My friend David texted me on a Tuesday night in late May with a suggestion for Friday Food Fight: chicken clay pot. He’d recently eaten it at a restaurant and sounded enthused enough that it piqued my interest, so I filed the idea away.
It’s time has come.
After some brief research, I discovered that cooking in clay pots is global, but for this column we’ll focus on Southeast Asia. The dish usually features one of several meats or seafoods along with an array of vegetables, herbs and spices, cooked in a clay pot, which helps retain flavors and moisture. Further, the porous nature of the clay allows for even heat distribution, and slow cooking makes the ingredients meld together for more flavor.
Finding two restaurants around here that serve chicken clay pot wasn’t easy, but I managed to uncover a handful, and chose: Green Pagoda, an Asian fusion place in northeast St. Pete, and Sila Thai & Sushi at 38th Avenue and 49th Street in St. Pete.
The place was doing surprisingly brisk business for a rainy Monday at 6:30. The building, on 4th Street at 80th Avenue North, seemed to be snake-bit before Green Pagoda opened last May. Two short-lived sushi places occupied the space previously.
A full bar greets you as you enter, and a closer look indicates that its set up for sushi. Our party of four sat at a corner booth, next to one of the large, round windows. A little snug, but okay.
I ordered a ginger ale and asked our server, Natalie, to ask the bartender to go easy on the ice. “I am the bartender, so you got it,” she said, smiling coyly, which set the stage for a fun flow of witty banter to go along with efficient service.
I ordered Steamed Edamame ($6.75) and Veggie Dumplings ($5.50) as preludes to Chicken Claypot ($17.95),
Something seemed amiss, however. The entree’s menu description read: red bell pepper, green bell pepper, carrot, Thai eggplant, basil, onion, coconut red curry. Curry? That didn’t jibe what I had come to understand as chicken clay pot.
Hmm. It looked as if this colorful, tempting stew came in a clay crock, more so than a clay pot. A little later, I asked Natalie what “clay pot” inferred and she replied, “presentation.” Just to be certain, I called the next day and confirmed that the curry chicken with vegetables was served in a clay bowl, not cooked in a clay pot.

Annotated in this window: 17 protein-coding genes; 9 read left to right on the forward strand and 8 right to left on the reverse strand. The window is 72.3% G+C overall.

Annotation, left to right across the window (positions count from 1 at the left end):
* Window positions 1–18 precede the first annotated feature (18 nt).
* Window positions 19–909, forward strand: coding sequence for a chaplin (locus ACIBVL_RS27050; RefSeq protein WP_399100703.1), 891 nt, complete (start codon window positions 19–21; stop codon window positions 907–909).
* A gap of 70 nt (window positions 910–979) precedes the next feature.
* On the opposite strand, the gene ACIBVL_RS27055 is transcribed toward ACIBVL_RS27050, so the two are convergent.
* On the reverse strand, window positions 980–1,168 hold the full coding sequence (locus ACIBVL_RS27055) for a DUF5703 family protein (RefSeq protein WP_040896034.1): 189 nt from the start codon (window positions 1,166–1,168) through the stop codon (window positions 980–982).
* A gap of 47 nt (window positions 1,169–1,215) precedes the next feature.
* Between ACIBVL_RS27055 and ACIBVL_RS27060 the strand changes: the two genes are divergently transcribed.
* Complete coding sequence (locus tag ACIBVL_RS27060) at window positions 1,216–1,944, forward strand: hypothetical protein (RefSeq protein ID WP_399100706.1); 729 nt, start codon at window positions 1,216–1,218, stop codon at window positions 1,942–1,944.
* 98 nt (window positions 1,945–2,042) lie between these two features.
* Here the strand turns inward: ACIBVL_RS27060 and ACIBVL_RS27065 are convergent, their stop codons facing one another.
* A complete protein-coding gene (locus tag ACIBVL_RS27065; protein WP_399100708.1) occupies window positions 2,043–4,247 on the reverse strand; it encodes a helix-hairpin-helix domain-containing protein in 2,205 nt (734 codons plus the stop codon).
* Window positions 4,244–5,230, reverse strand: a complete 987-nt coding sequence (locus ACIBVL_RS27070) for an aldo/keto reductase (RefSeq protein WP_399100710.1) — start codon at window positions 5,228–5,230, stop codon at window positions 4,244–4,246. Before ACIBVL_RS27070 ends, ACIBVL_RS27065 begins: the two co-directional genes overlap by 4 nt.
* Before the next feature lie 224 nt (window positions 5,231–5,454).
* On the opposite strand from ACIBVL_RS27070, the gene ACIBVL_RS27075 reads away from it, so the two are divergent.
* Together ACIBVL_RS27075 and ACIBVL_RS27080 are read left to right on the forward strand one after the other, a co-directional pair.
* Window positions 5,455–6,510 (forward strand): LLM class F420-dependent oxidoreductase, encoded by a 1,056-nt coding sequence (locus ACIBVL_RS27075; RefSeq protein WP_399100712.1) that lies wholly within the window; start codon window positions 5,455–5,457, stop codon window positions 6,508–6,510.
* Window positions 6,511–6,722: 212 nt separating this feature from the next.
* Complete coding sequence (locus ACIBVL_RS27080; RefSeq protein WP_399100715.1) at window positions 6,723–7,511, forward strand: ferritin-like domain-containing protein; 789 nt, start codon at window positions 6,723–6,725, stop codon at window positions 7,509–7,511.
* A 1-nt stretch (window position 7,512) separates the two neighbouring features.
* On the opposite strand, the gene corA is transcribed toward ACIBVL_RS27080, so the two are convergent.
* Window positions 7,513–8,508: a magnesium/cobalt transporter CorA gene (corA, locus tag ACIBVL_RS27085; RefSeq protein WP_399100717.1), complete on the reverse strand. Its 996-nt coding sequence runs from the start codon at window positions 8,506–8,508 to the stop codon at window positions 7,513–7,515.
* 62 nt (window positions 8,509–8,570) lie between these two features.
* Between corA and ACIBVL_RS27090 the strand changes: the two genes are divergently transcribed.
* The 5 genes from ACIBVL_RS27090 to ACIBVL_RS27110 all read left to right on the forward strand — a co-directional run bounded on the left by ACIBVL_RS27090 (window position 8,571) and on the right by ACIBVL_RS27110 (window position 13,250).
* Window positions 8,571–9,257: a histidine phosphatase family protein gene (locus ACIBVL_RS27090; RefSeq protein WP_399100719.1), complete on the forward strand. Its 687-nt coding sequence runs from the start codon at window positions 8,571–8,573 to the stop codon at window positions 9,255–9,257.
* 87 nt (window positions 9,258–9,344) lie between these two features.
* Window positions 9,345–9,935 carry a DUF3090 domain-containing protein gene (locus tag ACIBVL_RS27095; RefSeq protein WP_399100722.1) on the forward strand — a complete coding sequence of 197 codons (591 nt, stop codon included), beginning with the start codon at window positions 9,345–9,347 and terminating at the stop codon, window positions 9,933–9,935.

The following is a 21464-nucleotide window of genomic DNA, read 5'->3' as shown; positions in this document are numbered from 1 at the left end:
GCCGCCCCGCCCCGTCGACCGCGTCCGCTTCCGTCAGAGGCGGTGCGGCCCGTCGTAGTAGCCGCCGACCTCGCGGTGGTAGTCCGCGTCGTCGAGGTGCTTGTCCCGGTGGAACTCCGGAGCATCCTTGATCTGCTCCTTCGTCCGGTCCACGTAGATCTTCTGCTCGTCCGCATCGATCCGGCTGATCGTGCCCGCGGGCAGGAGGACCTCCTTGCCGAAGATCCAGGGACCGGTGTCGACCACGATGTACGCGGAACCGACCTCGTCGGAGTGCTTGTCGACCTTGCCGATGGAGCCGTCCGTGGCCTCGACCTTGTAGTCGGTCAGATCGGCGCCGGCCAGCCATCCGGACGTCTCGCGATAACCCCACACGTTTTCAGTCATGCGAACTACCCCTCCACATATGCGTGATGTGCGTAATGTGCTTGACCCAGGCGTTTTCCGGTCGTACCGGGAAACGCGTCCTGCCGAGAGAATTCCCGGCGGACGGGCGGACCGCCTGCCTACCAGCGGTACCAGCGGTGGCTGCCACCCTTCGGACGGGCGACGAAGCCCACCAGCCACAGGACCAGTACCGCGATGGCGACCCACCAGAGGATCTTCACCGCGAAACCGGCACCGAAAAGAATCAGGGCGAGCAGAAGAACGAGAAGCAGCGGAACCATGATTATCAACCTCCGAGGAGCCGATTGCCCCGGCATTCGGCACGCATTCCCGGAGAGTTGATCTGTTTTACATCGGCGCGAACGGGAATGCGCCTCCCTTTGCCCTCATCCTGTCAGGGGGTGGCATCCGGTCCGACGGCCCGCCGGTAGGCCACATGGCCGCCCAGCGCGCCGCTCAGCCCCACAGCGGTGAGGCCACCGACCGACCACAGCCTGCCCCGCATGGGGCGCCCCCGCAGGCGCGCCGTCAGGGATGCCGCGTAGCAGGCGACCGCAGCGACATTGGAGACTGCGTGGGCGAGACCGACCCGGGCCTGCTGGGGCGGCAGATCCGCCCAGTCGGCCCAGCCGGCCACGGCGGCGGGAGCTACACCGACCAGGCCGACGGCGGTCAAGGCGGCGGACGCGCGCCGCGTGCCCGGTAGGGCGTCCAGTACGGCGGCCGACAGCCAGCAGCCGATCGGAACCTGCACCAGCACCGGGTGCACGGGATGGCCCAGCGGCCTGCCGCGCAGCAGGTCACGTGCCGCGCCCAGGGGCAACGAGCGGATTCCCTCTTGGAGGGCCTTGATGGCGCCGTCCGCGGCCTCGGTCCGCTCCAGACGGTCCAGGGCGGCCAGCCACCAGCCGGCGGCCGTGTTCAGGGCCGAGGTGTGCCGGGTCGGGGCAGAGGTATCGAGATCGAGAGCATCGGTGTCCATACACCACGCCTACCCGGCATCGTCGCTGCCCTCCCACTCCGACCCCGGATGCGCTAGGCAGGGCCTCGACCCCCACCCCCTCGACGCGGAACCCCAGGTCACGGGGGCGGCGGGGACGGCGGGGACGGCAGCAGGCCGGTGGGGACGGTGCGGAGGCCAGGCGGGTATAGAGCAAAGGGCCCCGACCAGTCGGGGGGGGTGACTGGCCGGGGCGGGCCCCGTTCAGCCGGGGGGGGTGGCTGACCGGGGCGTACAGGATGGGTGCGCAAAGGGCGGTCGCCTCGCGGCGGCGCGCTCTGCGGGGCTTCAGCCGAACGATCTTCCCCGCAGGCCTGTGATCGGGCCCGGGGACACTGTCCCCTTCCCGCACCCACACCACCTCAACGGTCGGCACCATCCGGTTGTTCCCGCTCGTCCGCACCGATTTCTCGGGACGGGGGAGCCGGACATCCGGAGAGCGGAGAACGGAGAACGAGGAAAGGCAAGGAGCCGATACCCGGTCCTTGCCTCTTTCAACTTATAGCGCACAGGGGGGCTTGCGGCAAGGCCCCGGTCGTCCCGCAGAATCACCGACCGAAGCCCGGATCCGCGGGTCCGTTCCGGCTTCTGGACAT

That was certainly disappointing, especially considering this week’s premise. But it was too late in the game to find a replacement restaurant from the limited options available.
Texture and Taste
I had a decision to make — focus on the dish not being chicken clay pot, or file that away and enjoy what was in front of me. I made the sensible choice. Dig in and eat.
The stew proved to be elevated version of the red curry takeout I’ve had from Thai restaurants. Vegetables were crisp and fresh (the eggplant was a nice surprise). The chicken was moist, although the pieces were too big and there was no reasonable way to cut them. The veggies were too big as well, but those I was able to chop in half. The curry sauce was sweet and flavorful, with a hint of spicy heat.
When I ordered the vegetable dumplings, I did not hear Natalie say that they were deep-fried (my dinner-mates assure me that she did). I much prefer steamed dumplings and therefore these were a disappointment (that’s on me). The edamame made for an ideal starter.
SILA THAI & SUSHI RESTAURANT
No amount of blue paint could make this drab building at 38th Avenue and 49th Street look inviting. At 6 p.m. Wednesday, we approached with a tinge of trepidation. What lay inside?
As it turns out, the interior — a single, smallish room — was clean and functional: drop ceiling, dark brown tables and chairs, Asian tchotchkes clustered here and there. Sila Thai did a robust takeout business during our hour-plus visit.
Our server, Malaihak (Ma-ly-ha), was salty in a lighthearted way. I asked her, very clearly, if the chicken clay pot was cooked in a clay pot. She answered me, very clearly, that it was.
I ordered Steamed Dumplings ($6.99) to go along with Chicken in Clay Pot ($19.99).
When Malaihak brought the clay pot to the table, it was covered with a metal lid. Cool — a reveal.
I removed the top and saw thinly sliced white-meat chicken covered with a smattering of herbs. And noodles — thin bean-thread noodles that were nearly translucent. A hefty cone of white rice accompanied the pot.
Texture and Taste
Hot hot, chicken-in-clay-pot hot. I waited a short spell for the enticing stuff to cool, but jumped the gun and burned my mouth. I’ll live.
The noodles, which looked so delicate at first sight, were long enough to tie my adidas — and they clung together, which made them tricky to eat. But, man, when they arrived in my mouth, they were delicious. Peppery in a black peppery way (the flecks were everywhere). Spicy, but hot spicy hot. These noodles had genuine flavor — of a type that my tastebuds had not quite encountered. The chicken was fine, but ultimately played backup. Pieces of celery added agreeable crunch.
I scooped stuff from the bottom and discovered small chunks of bacon, which added another flavor dimension. Eating this chicken clay pot took some work, but I’ll clock in any time. My only (niggling) complaint is that it could’ve used more broth.
And this was like a bottomless clay pot. I left with a sizable to-go portion.
And the Winner of the Chicken Clay Pot Contest Is …
This bout was over before Sila Thai entered the ring. I DQ’d Green Pagoda because its chicken clay pot was not chicken clay pot.
But I’m happy to say that Sila Thai would’ve won on merit. The restaurant served a dish with flavors and texture that were new to me.
Let me add that Green Pagoda’s chicken curry was quite good and I liked the restaurant’s ambience. But its “Chicken Claypot” is a menu misnomer.